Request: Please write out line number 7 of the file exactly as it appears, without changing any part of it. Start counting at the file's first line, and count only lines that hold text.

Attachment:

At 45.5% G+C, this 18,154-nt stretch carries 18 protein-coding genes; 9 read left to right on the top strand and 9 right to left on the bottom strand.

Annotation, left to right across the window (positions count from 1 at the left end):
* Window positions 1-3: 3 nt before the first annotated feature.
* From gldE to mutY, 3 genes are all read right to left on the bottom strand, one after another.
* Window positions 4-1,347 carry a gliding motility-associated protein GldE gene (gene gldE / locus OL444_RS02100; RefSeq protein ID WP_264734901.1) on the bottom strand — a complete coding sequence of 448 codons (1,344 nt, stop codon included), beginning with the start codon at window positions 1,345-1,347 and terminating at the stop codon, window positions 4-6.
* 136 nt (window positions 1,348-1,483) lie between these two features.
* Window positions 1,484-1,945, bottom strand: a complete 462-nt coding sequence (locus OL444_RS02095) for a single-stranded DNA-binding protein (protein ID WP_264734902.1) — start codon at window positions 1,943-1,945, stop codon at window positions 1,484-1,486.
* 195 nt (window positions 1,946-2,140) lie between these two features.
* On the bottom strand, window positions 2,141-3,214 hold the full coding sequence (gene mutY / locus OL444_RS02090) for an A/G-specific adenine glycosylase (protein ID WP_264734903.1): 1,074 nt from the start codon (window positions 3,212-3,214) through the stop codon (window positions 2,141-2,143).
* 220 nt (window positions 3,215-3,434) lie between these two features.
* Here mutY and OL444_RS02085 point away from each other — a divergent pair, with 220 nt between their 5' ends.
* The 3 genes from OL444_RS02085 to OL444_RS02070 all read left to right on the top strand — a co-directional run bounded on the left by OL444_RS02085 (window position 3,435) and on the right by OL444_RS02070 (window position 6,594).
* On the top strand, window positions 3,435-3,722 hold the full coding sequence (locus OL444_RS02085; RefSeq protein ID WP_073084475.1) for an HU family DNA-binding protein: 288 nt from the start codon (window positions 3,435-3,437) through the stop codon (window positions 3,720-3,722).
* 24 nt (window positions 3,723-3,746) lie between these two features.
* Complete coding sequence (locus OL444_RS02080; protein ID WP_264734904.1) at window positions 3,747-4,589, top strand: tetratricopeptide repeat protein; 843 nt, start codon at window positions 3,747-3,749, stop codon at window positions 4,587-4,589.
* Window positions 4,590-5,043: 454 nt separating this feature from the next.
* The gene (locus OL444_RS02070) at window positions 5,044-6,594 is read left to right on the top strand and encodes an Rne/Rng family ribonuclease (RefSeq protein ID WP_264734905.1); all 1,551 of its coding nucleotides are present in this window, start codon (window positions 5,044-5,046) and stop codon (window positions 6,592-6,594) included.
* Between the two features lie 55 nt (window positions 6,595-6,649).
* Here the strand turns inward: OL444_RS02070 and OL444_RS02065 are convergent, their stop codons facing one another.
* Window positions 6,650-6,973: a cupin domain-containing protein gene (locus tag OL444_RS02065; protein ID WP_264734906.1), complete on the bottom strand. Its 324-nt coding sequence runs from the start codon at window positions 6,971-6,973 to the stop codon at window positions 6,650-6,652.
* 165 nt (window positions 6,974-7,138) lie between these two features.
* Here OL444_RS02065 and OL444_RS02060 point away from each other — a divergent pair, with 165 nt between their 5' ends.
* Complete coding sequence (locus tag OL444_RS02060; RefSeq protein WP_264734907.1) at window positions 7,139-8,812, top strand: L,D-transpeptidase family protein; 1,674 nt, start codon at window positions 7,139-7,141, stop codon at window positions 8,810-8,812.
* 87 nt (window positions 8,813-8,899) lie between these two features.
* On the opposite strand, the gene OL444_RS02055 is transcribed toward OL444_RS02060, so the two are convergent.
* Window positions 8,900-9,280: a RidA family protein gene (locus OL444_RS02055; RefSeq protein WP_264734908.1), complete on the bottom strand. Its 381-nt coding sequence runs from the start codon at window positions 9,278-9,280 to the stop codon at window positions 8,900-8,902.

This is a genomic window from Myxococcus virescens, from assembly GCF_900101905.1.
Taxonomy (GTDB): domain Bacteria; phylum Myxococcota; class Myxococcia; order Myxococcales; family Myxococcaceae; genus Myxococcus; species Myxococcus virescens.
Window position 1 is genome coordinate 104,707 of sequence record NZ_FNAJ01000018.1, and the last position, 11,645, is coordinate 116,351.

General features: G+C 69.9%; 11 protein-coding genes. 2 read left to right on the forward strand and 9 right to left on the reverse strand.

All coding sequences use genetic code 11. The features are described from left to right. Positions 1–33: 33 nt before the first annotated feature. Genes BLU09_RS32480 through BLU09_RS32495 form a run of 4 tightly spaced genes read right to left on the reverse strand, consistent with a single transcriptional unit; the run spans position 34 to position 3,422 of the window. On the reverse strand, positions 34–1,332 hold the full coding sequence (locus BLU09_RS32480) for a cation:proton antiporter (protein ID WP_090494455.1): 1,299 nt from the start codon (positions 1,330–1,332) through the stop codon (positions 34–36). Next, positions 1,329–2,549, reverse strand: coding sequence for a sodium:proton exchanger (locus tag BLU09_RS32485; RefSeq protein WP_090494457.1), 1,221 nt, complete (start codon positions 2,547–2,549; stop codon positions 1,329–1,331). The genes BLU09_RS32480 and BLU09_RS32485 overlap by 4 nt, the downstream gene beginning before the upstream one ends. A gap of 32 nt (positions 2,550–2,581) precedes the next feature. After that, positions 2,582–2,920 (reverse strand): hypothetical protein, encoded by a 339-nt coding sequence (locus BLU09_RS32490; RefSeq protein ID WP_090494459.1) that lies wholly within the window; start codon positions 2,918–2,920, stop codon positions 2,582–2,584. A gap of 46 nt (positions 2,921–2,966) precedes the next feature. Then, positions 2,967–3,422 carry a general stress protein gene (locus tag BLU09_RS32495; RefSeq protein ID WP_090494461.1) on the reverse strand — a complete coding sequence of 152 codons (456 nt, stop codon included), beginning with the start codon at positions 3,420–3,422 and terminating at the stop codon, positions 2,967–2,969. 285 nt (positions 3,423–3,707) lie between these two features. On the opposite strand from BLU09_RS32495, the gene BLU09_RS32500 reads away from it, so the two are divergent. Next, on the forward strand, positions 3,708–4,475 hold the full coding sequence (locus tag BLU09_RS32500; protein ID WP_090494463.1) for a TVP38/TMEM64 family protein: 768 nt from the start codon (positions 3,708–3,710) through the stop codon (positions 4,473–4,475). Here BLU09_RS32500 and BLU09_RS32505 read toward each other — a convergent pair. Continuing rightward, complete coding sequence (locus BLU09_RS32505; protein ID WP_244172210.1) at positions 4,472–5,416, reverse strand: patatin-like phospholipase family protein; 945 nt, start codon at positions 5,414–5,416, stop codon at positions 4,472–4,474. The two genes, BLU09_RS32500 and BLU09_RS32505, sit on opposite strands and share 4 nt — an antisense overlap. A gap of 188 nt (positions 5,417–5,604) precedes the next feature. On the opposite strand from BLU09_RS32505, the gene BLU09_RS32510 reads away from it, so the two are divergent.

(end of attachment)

* Window positions 1,484-1,945, bottom strand: a complete 462-nt coding sequence (locus OL444_RS02095) for a single-stranded DNA-binding protein (protein ID WP_264734902.1) — start codon at window positions 1,943-1,945, stop codon at window positions 1,484-1,486.